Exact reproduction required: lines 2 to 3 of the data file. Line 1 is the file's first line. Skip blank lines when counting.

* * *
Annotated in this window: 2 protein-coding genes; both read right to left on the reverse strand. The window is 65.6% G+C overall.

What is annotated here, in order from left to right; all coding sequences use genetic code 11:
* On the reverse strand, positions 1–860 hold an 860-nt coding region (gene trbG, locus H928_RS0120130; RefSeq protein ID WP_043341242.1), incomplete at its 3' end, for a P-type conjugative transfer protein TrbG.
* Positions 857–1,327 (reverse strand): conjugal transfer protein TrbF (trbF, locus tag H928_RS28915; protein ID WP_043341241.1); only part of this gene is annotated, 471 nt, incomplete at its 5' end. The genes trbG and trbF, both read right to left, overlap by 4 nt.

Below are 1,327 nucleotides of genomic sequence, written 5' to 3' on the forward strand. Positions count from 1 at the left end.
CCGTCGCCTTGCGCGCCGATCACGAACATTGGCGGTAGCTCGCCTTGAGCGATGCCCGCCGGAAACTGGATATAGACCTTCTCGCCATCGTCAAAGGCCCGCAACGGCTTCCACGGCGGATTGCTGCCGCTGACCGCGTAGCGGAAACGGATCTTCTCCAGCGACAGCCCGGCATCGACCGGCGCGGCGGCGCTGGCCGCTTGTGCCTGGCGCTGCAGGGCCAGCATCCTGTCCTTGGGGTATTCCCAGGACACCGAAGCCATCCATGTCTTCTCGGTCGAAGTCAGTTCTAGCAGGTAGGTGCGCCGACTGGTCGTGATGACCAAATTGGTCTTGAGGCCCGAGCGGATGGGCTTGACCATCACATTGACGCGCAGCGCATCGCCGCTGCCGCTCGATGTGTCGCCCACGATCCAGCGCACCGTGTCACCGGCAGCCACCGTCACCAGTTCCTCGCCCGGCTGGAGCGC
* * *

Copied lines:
What is annotated here, in order from left to right; all coding sequences use genetic code 11:
* On the reverse strand, positions 1–860 hold an 860-nt coding region (gene trbG, locus H928_RS0120130; RefSeq protein ID WP_043341242.1), incomplete at its 3' end, for a P-type conjugative transfer protein TrbG.